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Greek Fish with Fennel and Tomato Sauce


Striped bass with fennel and tomato sauce

Striped bass with fennel and tomato sauce

Hank Shaw
I developed this fish fillet recipe as a sort of a lark while making a batch of Greek tomato sauce the other day. I'd brought home a striped bass and wanted to give it a treatment other than my normal simple sear. So I married the classic pairing of fish and fennel with the savory Greek tomato sauce, which is laced with sweet red wine and cinnamon.

Prep Time: 30 minutes

Cook Time: 1 hour, 30 minutes

Total Time: 2 hours


  • 1 chopped red onion
  • 3 chopped garlic cloves
  • 2 bay leaves
  • 2 T. crushed dried oregano
  • 2 T. tomato paste
  • 1 cup Mavrodaphne or other sweet red wine
  • 1 28-32 oz. can crushed tomatoes
  • salt and freshly ground black pepper
  • 1 cinnamon stick
  • 1/4 cup olive oil
  • 1 chopped fennel bulb
  • 1 pound fish fillets, skin on
  • flour for dusting


Make the sauce.

In a large, deep pot, saute the chopped onion in the oil over medium-high heat for 3-4 minutes, until translucent but not browned.

Add the garlic and the oregano, mix well and saute for another minute or two. Add the cinnamon stick and the bay leaves, then the tomato paste and mix well to coat everything. Let this cook for 2-3 minutes.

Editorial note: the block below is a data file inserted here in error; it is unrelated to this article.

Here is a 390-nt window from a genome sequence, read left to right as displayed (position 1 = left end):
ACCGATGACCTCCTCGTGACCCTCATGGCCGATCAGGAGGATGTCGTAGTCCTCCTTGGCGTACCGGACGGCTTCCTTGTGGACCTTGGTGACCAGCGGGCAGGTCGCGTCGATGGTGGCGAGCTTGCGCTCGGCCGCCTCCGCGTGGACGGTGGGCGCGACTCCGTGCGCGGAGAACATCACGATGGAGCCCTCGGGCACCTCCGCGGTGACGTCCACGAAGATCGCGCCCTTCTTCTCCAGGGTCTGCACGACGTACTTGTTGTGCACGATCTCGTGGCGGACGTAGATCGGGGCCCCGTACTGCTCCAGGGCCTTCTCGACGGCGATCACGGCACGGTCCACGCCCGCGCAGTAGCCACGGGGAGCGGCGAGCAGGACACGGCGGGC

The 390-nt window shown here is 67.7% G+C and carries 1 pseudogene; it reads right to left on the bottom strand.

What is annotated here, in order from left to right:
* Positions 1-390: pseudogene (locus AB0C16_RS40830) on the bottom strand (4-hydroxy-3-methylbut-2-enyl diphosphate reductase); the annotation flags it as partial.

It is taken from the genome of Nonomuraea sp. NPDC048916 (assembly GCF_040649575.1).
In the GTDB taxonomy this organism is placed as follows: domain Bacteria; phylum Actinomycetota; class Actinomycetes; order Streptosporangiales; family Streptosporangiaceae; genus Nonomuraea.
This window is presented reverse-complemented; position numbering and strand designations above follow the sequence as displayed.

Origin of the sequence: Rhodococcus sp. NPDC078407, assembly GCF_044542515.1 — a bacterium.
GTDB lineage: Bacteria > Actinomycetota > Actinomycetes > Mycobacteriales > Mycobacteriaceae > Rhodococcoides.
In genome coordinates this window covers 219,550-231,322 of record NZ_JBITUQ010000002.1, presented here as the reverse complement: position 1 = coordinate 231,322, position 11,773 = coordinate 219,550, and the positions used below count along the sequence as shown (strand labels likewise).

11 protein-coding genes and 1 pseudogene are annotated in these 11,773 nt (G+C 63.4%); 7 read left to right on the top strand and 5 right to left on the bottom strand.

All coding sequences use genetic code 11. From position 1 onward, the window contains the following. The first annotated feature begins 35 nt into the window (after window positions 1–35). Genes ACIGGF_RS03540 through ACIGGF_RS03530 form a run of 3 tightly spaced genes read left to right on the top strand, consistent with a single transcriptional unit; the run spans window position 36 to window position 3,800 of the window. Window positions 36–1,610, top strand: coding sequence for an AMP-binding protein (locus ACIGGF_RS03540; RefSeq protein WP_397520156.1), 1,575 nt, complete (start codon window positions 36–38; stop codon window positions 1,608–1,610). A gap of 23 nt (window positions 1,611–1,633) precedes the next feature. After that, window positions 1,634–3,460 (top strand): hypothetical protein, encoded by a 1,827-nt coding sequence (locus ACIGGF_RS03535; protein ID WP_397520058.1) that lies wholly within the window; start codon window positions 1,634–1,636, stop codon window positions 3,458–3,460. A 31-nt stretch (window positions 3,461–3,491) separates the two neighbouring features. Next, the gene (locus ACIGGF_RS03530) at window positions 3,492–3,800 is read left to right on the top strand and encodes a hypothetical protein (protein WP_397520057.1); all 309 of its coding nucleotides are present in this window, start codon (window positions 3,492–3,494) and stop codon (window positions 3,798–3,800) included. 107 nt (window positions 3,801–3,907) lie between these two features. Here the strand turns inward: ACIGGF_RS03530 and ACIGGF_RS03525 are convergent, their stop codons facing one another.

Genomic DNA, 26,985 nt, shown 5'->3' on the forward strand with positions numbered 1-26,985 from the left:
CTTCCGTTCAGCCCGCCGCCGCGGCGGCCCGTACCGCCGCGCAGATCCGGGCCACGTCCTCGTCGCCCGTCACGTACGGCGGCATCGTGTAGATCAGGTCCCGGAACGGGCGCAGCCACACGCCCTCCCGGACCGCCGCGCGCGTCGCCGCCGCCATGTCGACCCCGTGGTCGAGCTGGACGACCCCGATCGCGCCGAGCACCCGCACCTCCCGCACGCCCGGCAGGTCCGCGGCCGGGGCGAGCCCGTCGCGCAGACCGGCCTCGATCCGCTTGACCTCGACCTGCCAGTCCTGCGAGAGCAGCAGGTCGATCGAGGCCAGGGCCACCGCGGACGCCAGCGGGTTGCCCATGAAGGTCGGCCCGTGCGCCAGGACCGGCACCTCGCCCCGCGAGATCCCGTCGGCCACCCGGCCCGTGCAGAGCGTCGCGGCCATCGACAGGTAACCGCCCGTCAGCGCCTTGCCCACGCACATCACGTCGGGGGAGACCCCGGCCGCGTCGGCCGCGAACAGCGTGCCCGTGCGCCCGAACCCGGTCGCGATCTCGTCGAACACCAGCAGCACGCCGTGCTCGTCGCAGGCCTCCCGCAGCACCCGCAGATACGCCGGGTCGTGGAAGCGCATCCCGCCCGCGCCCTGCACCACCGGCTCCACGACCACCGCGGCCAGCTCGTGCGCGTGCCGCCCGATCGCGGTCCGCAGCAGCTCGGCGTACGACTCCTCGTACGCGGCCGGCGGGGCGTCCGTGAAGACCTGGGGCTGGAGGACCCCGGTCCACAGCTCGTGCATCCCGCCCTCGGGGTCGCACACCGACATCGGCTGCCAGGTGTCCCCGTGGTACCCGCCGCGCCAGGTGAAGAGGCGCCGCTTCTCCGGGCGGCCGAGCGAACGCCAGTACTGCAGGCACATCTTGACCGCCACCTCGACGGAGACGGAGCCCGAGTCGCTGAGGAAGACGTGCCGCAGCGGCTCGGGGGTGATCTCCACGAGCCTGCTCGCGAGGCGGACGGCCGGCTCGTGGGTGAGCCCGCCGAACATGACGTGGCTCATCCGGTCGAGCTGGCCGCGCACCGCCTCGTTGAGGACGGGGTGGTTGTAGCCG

Pour in the sweet red wine, turn up the heat to high and mix well. Bring it to a boil and let it cook down by half.

Add the chopped tomatoes, mix and test for salt. Turn the heat down and simmer the sauce for an hour.

Take the fish out of the fridge and salt them well.

Prepare the fennel. In another large pot, bring a gallon of heavily salted water to a boil. It should taste like the sea. Add the chopped fennel and boil it rapidly for 3-4 minutes, or until it softens to your liking.

Remove the fennel and let it drain and cool in a colander.

Cook the fish. Heat a large saute pan over high heat for 2 minutes. Turn the heat down to medium-high and add some olive oil. Let the oil get hot for a minute or two.

While the pan and oil are getting hot, dust the fish fillets in flour and shake off the excess.

Saute the fish in the hot oil skin side down until you see that the fillet is about 1/3 cooked through. Carefully flip it -- watch the skin! You want it to be in one piece. Continue cooking until it's about cooked through. It's better to undercook than overcook.

When the fish is verging on being done, remove it and place it on a foil sheet skin side up in a 200-degree oven. It's OK if you just turn the oven on when you insert the fish, you're just keeping them warm.

Complete the dish. Add a little more oil to the saute pan, turn the heat up to high and add the chopped fennel. Make sure it covers the surface of the pan. Let this cook undisturbed for at least 2 minutes, and as many as 4 minutes. You want it to get some serious color.

Toss the fennel to get the other side colored. Continue sauteing for another 2 minutes or so, then turn off the heat.

To plate, pour some tomato sauce on the plates, top with a bed of fennel, then place a fish fillet on top of it all, skin side up.

Good garnishes are the fennel fronds, black pepper or fresh oregano. Served with a strong Spanish rose or a light red, such as a Beaujolais.

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